At that time there was no compiled knowledge on restructuring available in BP, although there were a number of paper reports on various shelves around the globe. I started calling people, collecting past reports, and conducting interviews. Pretty soon I had compiled a knowledge asset for Mike, which I continued to refine over the next few weeks. Mike and his team made significant use of this in the planning stages. He said:
'Getting that collective experience was very valuable, in that it allowed us to consider our decisions, and in the end we tried to pick up elements from the experience that had happened across the company. We very consciously used that experience in terms of our design - how we would go about things in Colombia. There is great value in having the collected experience of the company gathered in this rather simple way, so it is accessible to people before we embark on tasks such as this, which fundamentally change the lives of many of our employees'.
Mike's team was so pleased with the smooth running of their restructuring programme, that they offered to help update the knowledge asset. I flew down to Bogota for three days of intensive knowledge capture, and was able to collect a massive amount of addition learning, resulting in a major upgrade of the Knowledge Asset. Not only had the Asset added value to Colombia, Colombia had also added value to the Knowledge Asset.
Transfer to Venezuela
The next business unit to face a life-cycle transition was Venezuela in 1998. They also set up a team to re-organise the business, giving themselves just seven weeks to complete the transition to the new organisation. The team realised that meant they would not have time to "reinvent the wheel". They would have to learn what they could from Colombia, so they began calling their contacts there. They found this way of accessing frustrating. People were often away or distracted, or were unable to recall the details of the Colombia project from a few months previously. However, fairly soon someone gave them a link to the Knowledge Asset, and this gave them access to a completely new level of knowledge.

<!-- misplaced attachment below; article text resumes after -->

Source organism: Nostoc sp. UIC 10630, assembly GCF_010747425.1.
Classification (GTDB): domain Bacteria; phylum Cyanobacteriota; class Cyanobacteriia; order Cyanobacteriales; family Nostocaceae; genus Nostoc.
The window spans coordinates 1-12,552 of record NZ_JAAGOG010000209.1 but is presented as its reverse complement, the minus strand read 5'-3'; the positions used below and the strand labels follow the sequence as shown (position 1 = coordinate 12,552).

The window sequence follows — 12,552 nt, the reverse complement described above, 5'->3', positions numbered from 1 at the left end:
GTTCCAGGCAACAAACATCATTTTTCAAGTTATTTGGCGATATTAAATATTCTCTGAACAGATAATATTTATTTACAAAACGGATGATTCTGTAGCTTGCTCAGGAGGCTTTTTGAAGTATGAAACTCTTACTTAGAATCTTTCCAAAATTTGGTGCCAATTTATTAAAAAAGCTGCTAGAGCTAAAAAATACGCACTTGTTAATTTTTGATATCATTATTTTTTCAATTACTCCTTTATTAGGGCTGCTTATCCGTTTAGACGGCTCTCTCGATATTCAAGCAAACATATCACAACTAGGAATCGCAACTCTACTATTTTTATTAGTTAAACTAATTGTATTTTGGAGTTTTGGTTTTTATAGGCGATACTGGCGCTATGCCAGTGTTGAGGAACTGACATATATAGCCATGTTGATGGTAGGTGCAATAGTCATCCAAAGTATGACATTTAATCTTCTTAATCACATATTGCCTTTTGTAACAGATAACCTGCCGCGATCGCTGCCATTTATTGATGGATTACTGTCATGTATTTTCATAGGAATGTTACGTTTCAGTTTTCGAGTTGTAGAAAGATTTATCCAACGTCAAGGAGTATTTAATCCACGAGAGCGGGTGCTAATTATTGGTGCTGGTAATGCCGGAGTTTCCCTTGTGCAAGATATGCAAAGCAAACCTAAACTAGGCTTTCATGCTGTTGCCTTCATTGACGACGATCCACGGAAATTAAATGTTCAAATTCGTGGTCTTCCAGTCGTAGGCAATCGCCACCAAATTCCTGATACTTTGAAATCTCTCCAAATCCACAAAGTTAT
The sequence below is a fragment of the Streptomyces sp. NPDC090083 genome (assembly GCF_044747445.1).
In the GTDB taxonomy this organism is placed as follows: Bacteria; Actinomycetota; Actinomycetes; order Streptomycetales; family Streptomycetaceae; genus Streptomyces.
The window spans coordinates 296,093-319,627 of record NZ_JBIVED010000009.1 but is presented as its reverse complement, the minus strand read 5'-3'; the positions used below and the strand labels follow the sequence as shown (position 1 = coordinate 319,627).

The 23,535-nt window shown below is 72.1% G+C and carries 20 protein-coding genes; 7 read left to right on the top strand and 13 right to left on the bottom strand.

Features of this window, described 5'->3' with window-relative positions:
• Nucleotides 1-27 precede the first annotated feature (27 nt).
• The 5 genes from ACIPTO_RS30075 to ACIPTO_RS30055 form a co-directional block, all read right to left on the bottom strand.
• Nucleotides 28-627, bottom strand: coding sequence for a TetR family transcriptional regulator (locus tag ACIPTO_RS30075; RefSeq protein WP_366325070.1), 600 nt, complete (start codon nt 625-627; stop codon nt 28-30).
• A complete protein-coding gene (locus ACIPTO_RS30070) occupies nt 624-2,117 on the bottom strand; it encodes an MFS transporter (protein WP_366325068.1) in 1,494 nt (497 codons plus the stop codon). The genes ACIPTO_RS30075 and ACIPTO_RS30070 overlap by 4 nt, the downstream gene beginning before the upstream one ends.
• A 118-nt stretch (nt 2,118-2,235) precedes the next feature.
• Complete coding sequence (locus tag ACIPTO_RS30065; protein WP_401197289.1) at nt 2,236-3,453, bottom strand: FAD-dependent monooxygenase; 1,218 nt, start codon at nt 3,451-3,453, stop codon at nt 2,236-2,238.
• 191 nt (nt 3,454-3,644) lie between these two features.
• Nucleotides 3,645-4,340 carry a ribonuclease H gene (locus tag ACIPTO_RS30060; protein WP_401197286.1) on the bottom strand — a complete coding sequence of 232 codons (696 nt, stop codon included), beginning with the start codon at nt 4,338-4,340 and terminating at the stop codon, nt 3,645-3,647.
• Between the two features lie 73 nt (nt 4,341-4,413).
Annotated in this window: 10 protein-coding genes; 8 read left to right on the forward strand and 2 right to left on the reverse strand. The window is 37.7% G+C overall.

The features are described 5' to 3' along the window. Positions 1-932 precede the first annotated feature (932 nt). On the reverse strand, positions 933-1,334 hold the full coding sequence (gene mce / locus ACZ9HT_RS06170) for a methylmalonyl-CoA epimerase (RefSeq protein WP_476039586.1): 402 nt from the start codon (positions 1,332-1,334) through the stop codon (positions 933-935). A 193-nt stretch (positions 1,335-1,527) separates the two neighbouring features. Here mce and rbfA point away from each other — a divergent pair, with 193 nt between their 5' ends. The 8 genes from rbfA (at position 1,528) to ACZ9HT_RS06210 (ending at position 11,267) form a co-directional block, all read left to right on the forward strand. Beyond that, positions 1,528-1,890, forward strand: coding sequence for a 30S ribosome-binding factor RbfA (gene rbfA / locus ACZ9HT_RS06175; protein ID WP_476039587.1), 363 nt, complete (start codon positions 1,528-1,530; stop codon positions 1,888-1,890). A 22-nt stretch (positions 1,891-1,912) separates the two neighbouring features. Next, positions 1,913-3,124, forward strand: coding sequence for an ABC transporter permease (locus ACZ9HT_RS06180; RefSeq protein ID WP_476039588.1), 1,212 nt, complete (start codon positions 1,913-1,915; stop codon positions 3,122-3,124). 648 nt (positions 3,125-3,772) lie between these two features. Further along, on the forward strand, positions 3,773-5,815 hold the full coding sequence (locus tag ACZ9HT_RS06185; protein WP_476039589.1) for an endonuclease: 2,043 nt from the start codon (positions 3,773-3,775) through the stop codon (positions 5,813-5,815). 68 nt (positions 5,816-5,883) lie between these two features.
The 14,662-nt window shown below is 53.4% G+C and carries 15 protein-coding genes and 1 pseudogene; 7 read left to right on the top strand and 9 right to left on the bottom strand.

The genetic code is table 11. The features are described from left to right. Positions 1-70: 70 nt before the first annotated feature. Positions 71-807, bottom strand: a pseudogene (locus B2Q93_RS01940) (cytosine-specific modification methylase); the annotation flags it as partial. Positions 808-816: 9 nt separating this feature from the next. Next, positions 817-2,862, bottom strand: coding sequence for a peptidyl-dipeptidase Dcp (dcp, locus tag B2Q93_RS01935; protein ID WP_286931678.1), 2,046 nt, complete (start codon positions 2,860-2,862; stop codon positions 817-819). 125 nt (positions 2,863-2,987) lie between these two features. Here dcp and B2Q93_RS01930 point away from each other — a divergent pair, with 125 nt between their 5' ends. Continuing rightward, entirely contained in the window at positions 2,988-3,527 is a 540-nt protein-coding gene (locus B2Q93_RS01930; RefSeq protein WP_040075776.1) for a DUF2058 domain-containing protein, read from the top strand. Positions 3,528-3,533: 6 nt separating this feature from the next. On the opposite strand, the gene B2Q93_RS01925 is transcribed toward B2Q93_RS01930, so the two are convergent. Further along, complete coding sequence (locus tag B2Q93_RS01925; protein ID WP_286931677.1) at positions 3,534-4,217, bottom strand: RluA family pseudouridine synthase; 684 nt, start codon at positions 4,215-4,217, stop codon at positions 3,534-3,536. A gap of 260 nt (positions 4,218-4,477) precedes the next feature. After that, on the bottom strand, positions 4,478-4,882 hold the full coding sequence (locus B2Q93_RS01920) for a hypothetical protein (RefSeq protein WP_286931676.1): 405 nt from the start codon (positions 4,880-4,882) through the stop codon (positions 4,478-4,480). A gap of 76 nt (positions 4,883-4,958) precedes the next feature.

To start with, they used the overview section of the Asset to guide their thinking, and to give them specific names of people to call for detailed advice. They gained a 'big picture' of the Colombian project, the elements involved, and the major lessons they had learned, all of which helped them start off on the right track. Later, as they began to work their project in detail, they were able to make use of the examples and specifics, most of which were indexed in the knowledge asset, but lay on the Colombia website. This level of detail was a great time saver for Venezuela.
According to Nancy Dixon, who made a study of the knowledge transfer to Venezuela, 'the most benefit often came from when the Knowledge Asset outlined the several options that the Colombia team had considered, and explained the reasons why Colombia chose one over another. In fact, as the Venezuela team put their own plan together, they often chose a different option than Colombia had selected. It was not so much what Colombia did, but why they did it, that informed the thinking of the Venezuela team. The Knowledge Asset often provides differing opinions on a subject, which the team found a much richer source of information that a more typical end-of-project report that only provides the agreed upon final solution.' (Dixon, in press)